Facebook has responded to claims that it is not doing enough to fight Islamic State.
The company's comments follow the launch of a Change.org petition titled 'Dear Facebook, Thanks For The "Safety-Check", But On Fighting ISIS, You Can Do Much Better.'
Julie Guilbault who started the petition claimed the social network did not do enough in the wake of the Paris attacks, to stop ISIS bot accounts.
"Every 5 minutes, ISIS bot accounts sent the statement claiming responsibility for the attacks, along with links to pro ISIS accounts with a bloody picture of the Bataclan massacre, as their header image," she wrote on Change.org.
"As for the messages’ content, they sneered at us, gave praise to their « brave lions » (the suicide bombers), kept threatening us and posting jihadi propaganda videos."
Responding to Guilbault and the 139,144 people who have already supported the petition, the social media giant detailed what their process is when it comes to responding to messages from suspected militants.
"We remove anyone or any group who has a violent mission or who has engaged in acts of terrorism,"Facebook's Monika Bickert, Head of Global Product Policy wrote on Change.org.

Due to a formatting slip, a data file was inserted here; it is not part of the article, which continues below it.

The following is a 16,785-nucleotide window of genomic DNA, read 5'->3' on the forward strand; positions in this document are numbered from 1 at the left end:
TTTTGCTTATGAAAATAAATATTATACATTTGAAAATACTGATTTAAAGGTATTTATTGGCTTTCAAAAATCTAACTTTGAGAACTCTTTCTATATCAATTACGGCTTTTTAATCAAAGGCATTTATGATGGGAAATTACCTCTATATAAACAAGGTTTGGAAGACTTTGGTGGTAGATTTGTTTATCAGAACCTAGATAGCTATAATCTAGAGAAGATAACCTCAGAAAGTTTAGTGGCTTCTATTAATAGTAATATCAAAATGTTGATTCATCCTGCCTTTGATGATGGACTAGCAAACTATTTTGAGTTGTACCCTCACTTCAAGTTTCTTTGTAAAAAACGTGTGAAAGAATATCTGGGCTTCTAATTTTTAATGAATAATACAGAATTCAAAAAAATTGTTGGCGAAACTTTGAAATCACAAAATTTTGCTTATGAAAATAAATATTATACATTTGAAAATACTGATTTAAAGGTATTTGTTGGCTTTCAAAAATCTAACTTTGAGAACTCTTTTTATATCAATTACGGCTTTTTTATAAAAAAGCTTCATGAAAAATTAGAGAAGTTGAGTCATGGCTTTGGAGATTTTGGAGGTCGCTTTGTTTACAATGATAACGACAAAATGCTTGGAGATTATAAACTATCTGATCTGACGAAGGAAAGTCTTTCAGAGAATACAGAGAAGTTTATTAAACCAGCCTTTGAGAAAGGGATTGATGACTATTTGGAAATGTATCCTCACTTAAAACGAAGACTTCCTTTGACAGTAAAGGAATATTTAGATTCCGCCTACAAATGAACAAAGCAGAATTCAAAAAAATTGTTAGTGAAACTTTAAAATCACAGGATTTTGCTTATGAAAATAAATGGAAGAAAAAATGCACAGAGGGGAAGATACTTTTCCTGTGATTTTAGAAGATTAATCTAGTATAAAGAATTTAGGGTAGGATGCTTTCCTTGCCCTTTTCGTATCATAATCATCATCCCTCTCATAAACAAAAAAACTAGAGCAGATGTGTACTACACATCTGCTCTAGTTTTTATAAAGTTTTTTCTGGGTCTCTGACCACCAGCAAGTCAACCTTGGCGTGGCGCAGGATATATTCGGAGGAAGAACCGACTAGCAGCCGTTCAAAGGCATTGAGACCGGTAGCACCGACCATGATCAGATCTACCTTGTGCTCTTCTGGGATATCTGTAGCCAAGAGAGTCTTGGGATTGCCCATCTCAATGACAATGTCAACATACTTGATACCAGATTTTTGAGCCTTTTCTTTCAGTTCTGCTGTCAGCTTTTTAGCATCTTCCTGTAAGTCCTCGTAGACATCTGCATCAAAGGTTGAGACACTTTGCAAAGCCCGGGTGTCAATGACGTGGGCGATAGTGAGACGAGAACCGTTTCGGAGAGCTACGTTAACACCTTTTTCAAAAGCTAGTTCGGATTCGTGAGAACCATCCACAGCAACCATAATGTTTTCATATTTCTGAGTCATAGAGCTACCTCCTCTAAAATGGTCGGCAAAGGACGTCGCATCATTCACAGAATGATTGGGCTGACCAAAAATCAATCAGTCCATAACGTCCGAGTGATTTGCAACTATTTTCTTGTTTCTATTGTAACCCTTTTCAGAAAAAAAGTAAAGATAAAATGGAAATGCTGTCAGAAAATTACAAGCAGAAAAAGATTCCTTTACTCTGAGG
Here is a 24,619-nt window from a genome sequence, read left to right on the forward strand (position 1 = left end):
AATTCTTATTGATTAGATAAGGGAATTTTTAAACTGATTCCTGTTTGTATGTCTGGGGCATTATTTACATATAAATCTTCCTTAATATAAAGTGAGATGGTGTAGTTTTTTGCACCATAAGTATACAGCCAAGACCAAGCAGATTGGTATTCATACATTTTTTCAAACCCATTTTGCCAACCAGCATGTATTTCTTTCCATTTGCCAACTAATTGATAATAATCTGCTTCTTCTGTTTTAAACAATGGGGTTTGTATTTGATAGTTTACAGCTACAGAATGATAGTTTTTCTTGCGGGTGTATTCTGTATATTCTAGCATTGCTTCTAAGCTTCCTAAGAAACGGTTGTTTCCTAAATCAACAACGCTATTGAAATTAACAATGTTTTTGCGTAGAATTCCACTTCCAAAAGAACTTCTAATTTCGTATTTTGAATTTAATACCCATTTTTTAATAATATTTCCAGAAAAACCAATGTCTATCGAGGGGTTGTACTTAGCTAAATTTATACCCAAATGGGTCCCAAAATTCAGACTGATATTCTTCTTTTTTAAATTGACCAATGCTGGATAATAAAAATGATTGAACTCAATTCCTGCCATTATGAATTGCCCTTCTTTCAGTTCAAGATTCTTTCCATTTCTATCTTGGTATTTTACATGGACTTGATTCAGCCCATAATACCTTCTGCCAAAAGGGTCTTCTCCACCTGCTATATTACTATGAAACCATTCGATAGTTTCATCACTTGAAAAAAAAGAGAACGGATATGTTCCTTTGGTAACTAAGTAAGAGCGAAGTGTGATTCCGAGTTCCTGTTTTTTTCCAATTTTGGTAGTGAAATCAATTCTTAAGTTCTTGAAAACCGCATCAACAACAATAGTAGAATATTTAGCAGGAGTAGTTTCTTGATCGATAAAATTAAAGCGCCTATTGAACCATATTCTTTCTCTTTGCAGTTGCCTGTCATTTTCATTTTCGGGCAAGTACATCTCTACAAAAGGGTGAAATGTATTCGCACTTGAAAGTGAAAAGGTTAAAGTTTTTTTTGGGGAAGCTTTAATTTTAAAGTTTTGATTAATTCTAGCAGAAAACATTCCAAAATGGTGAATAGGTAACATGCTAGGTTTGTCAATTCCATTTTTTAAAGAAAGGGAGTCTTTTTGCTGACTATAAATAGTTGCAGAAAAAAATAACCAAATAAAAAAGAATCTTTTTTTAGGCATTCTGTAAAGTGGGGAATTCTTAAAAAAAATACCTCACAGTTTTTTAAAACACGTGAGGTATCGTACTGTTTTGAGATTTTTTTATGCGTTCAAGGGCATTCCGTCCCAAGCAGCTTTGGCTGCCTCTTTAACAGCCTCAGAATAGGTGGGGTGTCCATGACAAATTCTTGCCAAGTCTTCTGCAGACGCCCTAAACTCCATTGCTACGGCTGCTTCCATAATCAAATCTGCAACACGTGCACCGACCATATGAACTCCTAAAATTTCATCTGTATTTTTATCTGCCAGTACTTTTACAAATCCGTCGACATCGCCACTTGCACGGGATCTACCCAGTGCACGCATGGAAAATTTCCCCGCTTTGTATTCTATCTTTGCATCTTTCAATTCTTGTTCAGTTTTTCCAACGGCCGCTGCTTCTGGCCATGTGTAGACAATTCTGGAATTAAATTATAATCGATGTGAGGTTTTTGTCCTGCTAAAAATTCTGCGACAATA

"We also remove any content that expresses support for these groups or their actions.
"And we don't stop there. When we find terrorist related material, we look for and remove associated violating content as well."
Bickert also acknowledged why Facebook does not block all upsetting content.
"If Facebook blocked all upsetting content, we would inevitably block the media, charities and others from reporting on what is happening in the world," she explained.
"We would also inevitably interfere with calls for positive change and support for victims.
"For this reason, we allow people to discuss these events and share some types of violent images but only if they are clearly doing so to raise awareness or condemn violence.
"However, we remove any graphic images shared to promote or glorify violence or the perpetrators of violence."
On Sunday, Hillary Clinton urged Silicon Valley to do more to help governments fight ISIS.
Speaking on an American political programme, "This Week with George Stephanopoulos,” she explained why the tech giants need to work more closely with governments to track down militants.
“If you look at the story about this woman and maybe the man, too, who got radicalised, self-radicalised, we’re going to need help from Facebook, and from YouTube and from Twitter, she told host George Stephanopoulos.